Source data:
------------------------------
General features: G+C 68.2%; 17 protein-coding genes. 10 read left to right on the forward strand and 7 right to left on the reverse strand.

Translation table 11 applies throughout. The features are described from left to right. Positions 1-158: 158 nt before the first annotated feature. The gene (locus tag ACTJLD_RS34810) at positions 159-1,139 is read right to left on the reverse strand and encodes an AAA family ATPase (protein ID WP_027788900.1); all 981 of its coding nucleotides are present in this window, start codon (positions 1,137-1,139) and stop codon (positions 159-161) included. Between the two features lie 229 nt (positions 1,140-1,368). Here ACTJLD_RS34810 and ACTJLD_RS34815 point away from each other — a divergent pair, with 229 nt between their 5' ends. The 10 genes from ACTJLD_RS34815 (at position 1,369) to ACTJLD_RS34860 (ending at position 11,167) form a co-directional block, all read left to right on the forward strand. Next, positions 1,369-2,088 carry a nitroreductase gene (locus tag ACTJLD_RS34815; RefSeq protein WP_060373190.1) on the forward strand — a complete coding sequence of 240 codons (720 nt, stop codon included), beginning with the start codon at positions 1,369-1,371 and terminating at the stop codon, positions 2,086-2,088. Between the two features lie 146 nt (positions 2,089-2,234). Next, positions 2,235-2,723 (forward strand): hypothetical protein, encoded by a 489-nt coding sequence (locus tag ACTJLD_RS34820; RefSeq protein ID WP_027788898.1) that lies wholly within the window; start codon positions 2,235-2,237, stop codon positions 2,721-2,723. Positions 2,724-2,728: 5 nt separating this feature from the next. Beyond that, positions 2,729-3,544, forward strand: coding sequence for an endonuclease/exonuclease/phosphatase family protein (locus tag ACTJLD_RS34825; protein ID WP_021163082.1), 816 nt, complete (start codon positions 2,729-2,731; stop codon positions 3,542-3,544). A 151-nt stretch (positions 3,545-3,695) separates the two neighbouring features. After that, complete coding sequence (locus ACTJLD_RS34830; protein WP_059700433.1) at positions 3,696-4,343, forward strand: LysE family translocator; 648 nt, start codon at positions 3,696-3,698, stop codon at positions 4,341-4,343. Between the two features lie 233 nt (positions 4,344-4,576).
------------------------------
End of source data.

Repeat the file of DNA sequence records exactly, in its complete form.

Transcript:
General features: G+C 68.2%; 17 protein-coding genes. 10 read left to right on the forward strand and 7 right to left on the reverse strand.

Translation table 11 applies throughout. The features are described from left to right. Positions 1-158: 158 nt before the first annotated feature. The gene (locus tag ACTJLD_RS34810) at positions 159-1,139 is read right to left on the reverse strand and encodes an AAA family ATPase (protein ID WP_027788900.1); all 981 of its coding nucleotides are present in this window, start codon (positions 1,137-1,139) and stop codon (positions 159-161) included. Between the two features lie 229 nt (positions 1,140-1,368). Here ACTJLD_RS34810 and ACTJLD_RS34815 point away from each other — a divergent pair, with 229 nt between their 5' ends. The 10 genes from ACTJLD_RS34815 (at position 1,369) to ACTJLD_RS34860 (ending at position 11,167) form a co-directional block, all read left to right on the forward strand. Next, positions 1,369-2,088 carry a nitroreductase gene (locus tag ACTJLD_RS34815; RefSeq protein WP_060373190.1) on the forward strand — a complete coding sequence of 240 codons (720 nt, stop codon included), beginning with the start codon at positions 1,369-1,371 and terminating at the stop codon, positions 2,086-2,088. Between the two features lie 146 nt (positions 2,089-2,234). Next, positions 2,235-2,723 (forward strand): hypothetical protein, encoded by a 489-nt coding sequence (locus tag ACTJLD_RS34820; RefSeq protein ID WP_027788898.1) that lies wholly within the window; start codon positions 2,235-2,237, stop codon positions 2,721-2,723. Positions 2,724-2,728: 5 nt separating this feature from the next. Beyond that, positions 2,729-3,544, forward strand: coding sequence for an endonuclease/exonuclease/phosphatase family protein (locus tag ACTJLD_RS34825; protein ID WP_021163082.1), 816 nt, complete (start codon positions 2,729-2,731; stop codon positions 3,542-3,544). A 151-nt stretch (positions 3,545-3,695) separates the two neighbouring features. After that, complete coding sequence (locus ACTJLD_RS34830; protein WP_059700433.1) at positions 3,696-4,343, forward strand: LysE family translocator; 648 nt, start codon at positions 3,696-3,698, stop codon at positions 4,341-4,343. Between the two features lie 233 nt (positions 4,344-4,576).